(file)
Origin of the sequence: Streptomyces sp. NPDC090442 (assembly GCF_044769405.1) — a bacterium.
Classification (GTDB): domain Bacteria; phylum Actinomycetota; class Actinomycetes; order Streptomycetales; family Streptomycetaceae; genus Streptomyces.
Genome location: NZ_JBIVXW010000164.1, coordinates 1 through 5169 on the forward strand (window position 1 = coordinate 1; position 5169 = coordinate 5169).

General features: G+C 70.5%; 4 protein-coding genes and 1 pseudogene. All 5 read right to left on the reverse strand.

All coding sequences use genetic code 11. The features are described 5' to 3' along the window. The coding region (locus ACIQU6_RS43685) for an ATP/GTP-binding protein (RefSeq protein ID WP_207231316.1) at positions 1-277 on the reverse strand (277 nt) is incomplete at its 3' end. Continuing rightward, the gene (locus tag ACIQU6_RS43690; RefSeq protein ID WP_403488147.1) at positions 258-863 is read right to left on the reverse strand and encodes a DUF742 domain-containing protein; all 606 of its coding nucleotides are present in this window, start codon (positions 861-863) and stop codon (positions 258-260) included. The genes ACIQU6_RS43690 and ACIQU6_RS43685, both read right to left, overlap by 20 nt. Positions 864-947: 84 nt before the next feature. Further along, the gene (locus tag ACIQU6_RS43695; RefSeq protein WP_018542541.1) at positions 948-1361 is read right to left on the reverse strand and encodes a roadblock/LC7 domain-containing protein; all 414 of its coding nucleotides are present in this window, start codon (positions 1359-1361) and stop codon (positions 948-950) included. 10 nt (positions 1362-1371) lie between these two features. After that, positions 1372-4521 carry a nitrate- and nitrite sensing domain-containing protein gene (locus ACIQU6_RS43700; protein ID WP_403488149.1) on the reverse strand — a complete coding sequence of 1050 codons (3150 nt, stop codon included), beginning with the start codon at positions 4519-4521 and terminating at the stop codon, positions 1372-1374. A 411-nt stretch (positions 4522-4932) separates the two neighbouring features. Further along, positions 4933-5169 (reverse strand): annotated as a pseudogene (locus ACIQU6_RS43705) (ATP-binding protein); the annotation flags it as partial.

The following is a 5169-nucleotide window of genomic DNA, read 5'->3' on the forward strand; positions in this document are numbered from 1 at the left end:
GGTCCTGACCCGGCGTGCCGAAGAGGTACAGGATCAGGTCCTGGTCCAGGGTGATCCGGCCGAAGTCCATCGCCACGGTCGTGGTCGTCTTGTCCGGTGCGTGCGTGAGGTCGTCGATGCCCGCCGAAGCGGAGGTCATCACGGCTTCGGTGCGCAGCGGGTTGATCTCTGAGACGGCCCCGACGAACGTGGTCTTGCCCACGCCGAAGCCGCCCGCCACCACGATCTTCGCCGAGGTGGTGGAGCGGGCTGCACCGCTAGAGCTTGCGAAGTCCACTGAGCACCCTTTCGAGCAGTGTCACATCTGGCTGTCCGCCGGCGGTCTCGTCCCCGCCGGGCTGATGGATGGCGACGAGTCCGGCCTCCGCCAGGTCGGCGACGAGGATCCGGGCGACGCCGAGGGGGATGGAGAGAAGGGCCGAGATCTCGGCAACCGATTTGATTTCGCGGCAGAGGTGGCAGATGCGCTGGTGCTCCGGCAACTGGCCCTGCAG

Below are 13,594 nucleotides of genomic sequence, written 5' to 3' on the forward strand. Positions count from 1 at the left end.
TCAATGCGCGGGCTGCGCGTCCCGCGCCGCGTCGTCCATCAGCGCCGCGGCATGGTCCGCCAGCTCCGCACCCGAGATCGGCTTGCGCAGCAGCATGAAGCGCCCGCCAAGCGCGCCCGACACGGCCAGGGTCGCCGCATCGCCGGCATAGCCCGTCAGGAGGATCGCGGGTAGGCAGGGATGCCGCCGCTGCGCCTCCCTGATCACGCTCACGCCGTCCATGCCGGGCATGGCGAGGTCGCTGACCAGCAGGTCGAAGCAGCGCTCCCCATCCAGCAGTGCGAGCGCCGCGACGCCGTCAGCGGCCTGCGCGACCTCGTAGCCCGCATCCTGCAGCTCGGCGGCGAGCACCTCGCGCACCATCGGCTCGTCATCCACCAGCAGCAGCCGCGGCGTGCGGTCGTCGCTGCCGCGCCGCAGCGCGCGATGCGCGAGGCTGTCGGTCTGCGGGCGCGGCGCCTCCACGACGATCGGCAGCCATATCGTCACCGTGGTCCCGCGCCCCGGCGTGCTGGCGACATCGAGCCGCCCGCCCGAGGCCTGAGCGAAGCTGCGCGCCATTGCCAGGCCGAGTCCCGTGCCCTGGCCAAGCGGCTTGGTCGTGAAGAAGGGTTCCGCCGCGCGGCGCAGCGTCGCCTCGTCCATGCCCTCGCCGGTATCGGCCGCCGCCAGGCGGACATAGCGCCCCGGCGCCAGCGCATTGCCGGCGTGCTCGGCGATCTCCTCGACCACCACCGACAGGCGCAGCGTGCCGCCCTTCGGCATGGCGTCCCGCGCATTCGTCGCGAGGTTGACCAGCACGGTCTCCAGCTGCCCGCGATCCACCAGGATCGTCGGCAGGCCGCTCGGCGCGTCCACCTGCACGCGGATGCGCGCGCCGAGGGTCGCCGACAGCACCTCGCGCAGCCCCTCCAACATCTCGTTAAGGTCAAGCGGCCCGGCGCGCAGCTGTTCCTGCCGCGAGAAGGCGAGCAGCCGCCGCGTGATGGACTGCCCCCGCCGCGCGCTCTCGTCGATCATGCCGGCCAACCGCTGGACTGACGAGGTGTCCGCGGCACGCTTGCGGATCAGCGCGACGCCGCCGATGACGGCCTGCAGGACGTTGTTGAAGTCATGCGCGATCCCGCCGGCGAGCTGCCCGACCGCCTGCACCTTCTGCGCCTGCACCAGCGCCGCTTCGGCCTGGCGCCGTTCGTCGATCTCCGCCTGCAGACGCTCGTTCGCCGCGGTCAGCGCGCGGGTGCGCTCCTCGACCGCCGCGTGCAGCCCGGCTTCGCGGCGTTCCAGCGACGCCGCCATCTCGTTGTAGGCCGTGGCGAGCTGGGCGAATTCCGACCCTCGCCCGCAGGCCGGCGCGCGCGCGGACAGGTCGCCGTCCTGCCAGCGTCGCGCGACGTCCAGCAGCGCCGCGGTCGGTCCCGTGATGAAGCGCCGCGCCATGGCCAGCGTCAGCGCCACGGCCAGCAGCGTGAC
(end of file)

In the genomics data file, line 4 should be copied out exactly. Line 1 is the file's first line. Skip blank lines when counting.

General features: G+C 70.5%; 4 protein-coding genes and 1 pseudogene. All 5 read right to left on the reverse strand.